“Artist Workshop” is the debut album by Rita J., who hails from Atlanta by way of Chicago, but through New Orleans, and various points in between. She’s not only a rapper: she is also an actor, dancer, and producer. Opening track “Introduction” makes it obvious that her music isn’t restricted to hip hop. Kenny Keys provides a jazzy beat, and guest Dylan Jones provides a guitar solo to set the mellow, upbeat mood of the album.
The album features production by Black Spade, Kenny Keys, Yuani, Rashide Haadee, Willowtreez, Forekast, and K. Kruz. The jumping-off point for all the beats is hip hop, but the producers explore jazz, house, and soul. The name of the game is smooth, and while the beats may not be rugged and raw, they always sound good.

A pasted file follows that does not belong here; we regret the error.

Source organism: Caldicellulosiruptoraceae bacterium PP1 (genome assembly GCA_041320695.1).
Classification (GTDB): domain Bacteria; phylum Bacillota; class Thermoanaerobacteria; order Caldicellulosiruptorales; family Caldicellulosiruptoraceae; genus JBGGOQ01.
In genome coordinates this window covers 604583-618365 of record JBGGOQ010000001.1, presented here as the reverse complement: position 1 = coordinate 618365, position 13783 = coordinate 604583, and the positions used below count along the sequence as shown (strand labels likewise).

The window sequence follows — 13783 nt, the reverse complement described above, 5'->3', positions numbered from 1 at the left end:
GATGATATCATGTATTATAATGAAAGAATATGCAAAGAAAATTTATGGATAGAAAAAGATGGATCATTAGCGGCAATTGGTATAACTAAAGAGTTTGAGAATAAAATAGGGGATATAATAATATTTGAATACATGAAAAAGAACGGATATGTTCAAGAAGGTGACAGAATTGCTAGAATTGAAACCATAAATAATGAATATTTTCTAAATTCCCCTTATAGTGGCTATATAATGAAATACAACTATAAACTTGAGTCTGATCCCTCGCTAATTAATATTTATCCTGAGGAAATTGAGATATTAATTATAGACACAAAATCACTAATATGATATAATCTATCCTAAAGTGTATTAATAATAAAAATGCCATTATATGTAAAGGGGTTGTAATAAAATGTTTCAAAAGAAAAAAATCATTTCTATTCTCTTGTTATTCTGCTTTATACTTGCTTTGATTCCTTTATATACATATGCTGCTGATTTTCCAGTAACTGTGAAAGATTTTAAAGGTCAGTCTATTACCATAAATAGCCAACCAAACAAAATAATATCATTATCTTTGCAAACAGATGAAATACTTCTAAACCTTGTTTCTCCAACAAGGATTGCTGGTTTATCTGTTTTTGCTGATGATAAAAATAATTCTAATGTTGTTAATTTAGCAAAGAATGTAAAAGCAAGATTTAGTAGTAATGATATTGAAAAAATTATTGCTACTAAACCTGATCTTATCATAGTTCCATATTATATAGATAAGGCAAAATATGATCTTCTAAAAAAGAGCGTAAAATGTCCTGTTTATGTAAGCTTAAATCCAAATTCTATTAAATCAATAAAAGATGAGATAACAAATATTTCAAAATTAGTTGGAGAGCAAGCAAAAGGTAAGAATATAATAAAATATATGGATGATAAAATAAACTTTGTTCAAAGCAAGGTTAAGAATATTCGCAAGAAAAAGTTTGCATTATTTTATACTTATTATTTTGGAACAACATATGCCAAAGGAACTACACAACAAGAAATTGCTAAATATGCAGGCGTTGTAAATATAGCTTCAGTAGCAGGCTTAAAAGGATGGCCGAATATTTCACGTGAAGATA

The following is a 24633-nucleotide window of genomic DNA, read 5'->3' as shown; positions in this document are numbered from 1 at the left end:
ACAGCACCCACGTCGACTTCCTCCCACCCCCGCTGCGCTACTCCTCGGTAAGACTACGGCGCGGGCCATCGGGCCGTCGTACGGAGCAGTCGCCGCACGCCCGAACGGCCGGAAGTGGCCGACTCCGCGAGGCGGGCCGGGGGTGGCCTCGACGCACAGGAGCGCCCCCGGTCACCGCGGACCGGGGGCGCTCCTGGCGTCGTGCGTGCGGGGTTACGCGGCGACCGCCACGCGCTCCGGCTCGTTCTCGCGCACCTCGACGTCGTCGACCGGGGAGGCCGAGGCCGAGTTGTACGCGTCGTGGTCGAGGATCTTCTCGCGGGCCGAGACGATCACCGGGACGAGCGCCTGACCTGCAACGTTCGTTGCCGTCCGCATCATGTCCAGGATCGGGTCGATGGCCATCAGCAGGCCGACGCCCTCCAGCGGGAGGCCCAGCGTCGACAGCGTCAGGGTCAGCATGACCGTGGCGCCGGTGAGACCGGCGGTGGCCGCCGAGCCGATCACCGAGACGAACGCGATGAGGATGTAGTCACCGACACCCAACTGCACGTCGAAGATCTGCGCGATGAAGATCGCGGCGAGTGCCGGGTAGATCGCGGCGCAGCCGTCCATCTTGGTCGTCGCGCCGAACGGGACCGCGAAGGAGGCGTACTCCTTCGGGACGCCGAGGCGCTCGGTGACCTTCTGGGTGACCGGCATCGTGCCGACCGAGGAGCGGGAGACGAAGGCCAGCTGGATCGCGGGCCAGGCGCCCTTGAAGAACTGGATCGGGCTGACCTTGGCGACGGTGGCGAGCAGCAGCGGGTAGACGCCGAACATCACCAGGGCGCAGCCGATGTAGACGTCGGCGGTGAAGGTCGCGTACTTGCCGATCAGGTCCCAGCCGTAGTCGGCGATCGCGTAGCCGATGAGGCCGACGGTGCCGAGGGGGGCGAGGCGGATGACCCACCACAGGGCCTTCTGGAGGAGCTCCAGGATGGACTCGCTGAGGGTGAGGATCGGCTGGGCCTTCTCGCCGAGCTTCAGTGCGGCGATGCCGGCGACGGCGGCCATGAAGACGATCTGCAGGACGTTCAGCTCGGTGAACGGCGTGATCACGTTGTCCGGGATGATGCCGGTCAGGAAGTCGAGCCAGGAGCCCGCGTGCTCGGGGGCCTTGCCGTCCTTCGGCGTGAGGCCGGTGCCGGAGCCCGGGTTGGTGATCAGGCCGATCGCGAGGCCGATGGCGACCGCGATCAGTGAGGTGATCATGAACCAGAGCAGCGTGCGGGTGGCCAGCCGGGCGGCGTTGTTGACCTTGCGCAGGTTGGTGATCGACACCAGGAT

Rita J. uses her time on the mic to tackle some serious issues: On “Body Rock,” she pays homage to female rappers that came before her and addresses the issues of being a female MC; “Listen” criticizes the materialistic culture pervasive in hip hop; “The Address” is about the need for love. She also gets down to some old-fashioned flossing on “No Regrets” and “Outlasted,” which features Guilty Simpson, who sounds awkward straying from his gutter-rap persona. She also goes in more arty directions: “Inspiration,” the last track, ends in a ten-minute jazzy instrumental workout.
Rita’s subject matter is admirable, and she is a decent writer. She cooks on “No Regrets” and “Dreamin,” as well as low-key tracks like “The Warm Up.” Unfortunately, her flow is often flat and monotonous, which detracts from the songs. This may have been an issue with the recording rather than her skills as a rapper, because she has moments where she shines. She’s the kind of artist I wanted to root for, but on too many of the tracks her delivery left me cold. I did like the sound and vibe of the album, and it may find a happy home among listeners who are more receptive to her flow than I was.